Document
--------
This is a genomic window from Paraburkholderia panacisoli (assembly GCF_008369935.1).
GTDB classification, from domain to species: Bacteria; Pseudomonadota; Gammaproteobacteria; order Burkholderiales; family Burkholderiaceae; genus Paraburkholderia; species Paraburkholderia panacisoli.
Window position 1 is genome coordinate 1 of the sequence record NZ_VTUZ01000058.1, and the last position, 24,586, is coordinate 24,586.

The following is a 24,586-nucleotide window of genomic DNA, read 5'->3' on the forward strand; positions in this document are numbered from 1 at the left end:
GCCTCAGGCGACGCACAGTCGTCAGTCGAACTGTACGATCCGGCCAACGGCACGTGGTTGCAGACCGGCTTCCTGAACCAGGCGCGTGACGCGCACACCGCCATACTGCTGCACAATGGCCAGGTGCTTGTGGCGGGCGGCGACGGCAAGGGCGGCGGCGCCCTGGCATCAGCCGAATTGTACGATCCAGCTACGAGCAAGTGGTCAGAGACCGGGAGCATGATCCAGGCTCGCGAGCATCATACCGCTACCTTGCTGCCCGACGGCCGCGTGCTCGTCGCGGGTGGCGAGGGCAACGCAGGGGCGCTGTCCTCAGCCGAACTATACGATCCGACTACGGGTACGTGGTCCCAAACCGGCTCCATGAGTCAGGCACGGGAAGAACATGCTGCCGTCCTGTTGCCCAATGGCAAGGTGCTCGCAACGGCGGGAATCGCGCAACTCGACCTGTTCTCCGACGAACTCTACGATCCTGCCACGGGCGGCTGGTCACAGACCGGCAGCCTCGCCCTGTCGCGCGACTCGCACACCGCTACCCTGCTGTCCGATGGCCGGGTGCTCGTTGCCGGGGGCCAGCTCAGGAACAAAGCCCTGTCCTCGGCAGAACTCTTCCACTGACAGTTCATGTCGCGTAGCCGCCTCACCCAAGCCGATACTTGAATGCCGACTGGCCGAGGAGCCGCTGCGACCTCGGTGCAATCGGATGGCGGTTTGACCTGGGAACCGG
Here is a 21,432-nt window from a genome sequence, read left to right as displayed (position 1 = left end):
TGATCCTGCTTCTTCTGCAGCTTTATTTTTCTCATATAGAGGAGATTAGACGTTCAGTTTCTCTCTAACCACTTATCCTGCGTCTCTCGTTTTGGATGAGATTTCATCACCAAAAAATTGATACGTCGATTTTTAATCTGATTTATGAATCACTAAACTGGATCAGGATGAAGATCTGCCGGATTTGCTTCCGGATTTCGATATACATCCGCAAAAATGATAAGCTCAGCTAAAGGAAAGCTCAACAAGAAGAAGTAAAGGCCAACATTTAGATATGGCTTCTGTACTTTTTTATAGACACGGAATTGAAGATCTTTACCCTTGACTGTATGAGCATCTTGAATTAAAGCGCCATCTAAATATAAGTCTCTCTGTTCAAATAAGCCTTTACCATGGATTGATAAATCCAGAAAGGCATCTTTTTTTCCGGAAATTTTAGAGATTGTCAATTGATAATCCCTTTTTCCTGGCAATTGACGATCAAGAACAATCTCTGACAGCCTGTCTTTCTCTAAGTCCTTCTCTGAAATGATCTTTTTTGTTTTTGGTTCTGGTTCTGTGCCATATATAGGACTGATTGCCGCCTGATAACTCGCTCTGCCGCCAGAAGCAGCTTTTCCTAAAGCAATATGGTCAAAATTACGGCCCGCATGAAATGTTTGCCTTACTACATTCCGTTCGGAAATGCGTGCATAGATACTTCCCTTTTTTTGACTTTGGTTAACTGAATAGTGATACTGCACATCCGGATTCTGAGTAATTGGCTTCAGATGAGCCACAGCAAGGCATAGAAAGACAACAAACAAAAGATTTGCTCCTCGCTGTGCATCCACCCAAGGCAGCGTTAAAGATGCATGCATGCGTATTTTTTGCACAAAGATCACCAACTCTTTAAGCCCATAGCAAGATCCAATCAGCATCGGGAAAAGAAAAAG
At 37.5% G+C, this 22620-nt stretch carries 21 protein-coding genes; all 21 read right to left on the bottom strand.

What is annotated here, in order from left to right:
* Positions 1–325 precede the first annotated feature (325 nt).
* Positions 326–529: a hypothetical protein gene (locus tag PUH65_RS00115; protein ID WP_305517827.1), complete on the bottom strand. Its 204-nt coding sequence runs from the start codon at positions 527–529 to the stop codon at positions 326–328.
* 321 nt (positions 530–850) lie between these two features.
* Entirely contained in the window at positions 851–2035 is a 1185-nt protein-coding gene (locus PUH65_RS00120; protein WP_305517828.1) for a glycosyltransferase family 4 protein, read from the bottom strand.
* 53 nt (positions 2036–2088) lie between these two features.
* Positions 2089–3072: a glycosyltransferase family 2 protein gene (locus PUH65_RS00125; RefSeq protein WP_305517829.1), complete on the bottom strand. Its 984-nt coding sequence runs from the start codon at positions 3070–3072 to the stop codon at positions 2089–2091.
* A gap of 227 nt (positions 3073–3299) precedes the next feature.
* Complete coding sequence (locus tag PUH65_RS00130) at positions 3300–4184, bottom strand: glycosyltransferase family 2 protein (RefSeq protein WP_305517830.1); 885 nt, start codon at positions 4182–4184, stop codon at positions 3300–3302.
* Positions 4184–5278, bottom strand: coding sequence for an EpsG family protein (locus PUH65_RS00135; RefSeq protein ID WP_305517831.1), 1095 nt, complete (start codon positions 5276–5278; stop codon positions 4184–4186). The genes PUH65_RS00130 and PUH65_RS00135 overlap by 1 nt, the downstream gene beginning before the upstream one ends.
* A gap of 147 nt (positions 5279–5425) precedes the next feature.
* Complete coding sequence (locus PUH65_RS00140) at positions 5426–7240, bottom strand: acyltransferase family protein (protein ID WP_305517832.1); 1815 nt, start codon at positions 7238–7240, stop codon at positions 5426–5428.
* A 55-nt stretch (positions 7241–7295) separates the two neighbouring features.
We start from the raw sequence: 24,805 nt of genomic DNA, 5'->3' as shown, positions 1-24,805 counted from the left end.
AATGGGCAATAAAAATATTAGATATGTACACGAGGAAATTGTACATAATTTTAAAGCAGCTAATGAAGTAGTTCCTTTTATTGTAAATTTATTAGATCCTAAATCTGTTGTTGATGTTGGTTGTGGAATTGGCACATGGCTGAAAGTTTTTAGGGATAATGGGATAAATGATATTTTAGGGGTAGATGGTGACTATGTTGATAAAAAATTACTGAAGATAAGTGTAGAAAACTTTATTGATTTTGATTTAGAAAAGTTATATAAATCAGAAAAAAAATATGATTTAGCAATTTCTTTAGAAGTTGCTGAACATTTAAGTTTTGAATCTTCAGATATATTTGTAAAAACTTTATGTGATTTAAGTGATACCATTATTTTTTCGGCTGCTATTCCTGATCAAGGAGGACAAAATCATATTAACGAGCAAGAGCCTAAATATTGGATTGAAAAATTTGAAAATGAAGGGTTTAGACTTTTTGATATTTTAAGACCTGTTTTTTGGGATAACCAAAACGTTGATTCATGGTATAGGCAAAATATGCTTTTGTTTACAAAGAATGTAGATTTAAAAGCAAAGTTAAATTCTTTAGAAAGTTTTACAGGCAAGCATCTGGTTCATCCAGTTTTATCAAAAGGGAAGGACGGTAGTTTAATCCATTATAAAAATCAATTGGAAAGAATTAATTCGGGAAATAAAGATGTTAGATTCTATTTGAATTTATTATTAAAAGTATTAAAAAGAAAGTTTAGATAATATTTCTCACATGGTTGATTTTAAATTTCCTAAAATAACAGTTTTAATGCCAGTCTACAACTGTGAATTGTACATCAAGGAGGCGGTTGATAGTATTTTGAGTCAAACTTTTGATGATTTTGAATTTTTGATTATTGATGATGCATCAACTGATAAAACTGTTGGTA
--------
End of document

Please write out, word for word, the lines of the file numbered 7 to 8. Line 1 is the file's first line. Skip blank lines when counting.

TGATCCTGCTTCTTCTGCAGCTTTATTTTTCTCATATAGAGGAGATTAGACGTTCAGTTTCTCTCTAACCACTTATCCTGCGTCTCTCGTTTTGGATGAGATTTCATCACCAAAAAATTGATACGTCGATTTTTAATCTGATTTATGAATCACTAAACTGGATCAGGATGAAGATCTGCCGGATTTGCTTCCGGATTTCGATATACATCCGCAAAAATGATAAGCTCAGCTAAAGGAAAGCTCAACAAGAAGAAGTAAAGGCCAACATTTAGATATGGCTTCTGTACTTTTTTATAGACACGGAATTGAAGATCTTTACCCTTGACTGTATGAGCATCTTGAATTAAAGCGCCATCTAAATATAAGTCTCTCTGTTCAAATAAGCCTTTACCATGGATTGATAAATCCAGAAAGGCATCTTTTTTTCCGGAAATTTTAGAGATTGTCAATTGATAATCCCTTTTTCCTGGCAATTGACGATCAAGAACAATCTCTGACAGCCTGTCTTTCTCTAAGTCCTTCTCTGAAATGATCTTTTTTGTTTTTGGTTCTGGTTCTGTGCCATATATAGGACTGATTGCCGCCTGATAACTCGCTCTGCCGCCAGAAGCAGCTTTTCCTAAAGCAATATGGTCAAAATTACGGCCCGCATGAAATGTTTGCCTTACTACATTCCGTTCGGAAATGCGTGCATAGATACTTCCCTTTTTTTGACTTTGGTTAACTGAATAGTGATACTGCACATCCGGATTCTGAGTAATTGGCTTCAGATGAGCCACAGCAAGGCATAGAAAGACAACAAACAAAAGATTTGCTCCTCGCTGTGCATCCACCCAAGGCAGCGTTAAAGATGCATGCATGCGTATTTTTTGCACAAAGATCACCAACTCTTTAAGCCCATAGCAAGATCCAATCAGCATCGGGAAAAGAAAAAG
At 37.5% G+C, this 22620-nt stretch carries 21 protein-coding genes; all 21 read right to left on the bottom strand.